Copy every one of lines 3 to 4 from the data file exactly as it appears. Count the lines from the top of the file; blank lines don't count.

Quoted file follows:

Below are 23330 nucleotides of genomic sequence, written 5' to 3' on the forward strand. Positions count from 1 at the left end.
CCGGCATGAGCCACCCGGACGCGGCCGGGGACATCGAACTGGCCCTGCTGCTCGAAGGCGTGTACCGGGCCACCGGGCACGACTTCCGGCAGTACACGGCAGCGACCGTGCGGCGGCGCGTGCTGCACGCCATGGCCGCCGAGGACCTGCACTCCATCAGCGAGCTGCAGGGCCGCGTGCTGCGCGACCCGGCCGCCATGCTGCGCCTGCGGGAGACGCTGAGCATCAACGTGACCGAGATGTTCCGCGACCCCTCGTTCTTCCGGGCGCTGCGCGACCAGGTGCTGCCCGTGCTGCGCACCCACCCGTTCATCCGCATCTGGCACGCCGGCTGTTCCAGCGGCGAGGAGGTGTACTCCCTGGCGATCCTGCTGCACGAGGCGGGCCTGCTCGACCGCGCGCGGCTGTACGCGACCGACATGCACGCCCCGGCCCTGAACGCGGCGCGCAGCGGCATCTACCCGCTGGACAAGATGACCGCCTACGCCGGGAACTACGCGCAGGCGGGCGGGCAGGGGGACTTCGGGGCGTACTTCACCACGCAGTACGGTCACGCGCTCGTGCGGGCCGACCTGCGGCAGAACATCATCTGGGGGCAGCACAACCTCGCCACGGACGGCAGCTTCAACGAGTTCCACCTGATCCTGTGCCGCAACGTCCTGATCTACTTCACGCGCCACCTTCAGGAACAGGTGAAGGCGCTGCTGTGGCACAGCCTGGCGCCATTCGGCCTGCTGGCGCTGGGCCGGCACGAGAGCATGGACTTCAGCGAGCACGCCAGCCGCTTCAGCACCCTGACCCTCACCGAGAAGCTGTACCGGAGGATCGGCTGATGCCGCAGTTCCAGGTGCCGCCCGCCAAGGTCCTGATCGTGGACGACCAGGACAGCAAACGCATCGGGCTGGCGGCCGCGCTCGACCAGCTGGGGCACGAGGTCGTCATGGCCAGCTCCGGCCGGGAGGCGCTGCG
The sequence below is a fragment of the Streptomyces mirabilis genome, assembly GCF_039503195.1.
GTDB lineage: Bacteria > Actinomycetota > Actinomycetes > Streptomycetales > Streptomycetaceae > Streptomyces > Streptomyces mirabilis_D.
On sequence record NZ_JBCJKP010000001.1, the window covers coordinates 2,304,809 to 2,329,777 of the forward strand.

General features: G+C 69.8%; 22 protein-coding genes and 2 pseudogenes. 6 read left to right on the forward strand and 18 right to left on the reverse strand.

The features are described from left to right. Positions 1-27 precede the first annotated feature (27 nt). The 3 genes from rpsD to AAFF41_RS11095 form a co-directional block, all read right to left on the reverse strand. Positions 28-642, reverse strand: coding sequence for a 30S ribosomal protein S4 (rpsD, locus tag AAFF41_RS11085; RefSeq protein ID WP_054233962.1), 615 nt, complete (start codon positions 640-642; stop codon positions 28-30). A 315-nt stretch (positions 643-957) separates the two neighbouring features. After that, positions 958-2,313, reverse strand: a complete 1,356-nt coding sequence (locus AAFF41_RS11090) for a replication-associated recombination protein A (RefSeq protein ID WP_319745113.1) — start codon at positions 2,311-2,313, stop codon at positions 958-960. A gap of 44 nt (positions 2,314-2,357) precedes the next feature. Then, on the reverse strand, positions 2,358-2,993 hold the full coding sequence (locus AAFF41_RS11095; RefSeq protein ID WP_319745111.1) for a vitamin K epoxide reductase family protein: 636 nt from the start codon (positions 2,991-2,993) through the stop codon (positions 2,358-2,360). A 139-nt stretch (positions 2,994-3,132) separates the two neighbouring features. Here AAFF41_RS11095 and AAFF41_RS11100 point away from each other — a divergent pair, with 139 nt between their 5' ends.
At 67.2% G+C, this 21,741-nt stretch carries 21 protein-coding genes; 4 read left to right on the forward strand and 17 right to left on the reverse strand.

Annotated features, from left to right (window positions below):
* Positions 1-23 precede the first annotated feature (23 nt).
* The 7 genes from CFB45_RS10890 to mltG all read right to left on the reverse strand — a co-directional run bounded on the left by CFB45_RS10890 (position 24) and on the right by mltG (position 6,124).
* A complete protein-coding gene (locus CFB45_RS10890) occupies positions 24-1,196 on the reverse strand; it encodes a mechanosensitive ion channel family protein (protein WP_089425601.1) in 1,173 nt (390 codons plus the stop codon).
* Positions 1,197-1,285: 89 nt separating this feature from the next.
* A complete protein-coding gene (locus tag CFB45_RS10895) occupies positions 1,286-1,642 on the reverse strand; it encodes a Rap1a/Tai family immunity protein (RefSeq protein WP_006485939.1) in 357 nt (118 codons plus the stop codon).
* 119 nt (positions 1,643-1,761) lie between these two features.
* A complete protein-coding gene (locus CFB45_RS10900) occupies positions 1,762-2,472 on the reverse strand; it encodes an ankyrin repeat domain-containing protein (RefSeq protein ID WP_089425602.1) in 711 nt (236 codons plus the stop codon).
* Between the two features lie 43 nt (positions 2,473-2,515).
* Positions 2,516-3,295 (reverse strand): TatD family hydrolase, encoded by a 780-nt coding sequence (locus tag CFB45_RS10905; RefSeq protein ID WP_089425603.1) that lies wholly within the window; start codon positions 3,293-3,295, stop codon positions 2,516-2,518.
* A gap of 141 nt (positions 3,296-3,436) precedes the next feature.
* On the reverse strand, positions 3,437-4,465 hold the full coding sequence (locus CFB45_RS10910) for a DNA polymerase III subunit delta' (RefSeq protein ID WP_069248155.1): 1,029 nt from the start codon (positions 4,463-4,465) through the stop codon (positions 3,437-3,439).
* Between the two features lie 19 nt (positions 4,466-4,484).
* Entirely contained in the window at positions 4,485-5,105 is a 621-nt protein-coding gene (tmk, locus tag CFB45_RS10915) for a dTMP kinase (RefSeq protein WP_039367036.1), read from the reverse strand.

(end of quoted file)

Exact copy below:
The sequence below is a fragment of the Streptomyces mirabilis genome, assembly GCF_039503195.1.
GTDB lineage: Bacteria > Actinomycetota > Actinomycetes > Streptomycetales > Streptomycetaceae > Streptomyces > Streptomyces mirabilis_D.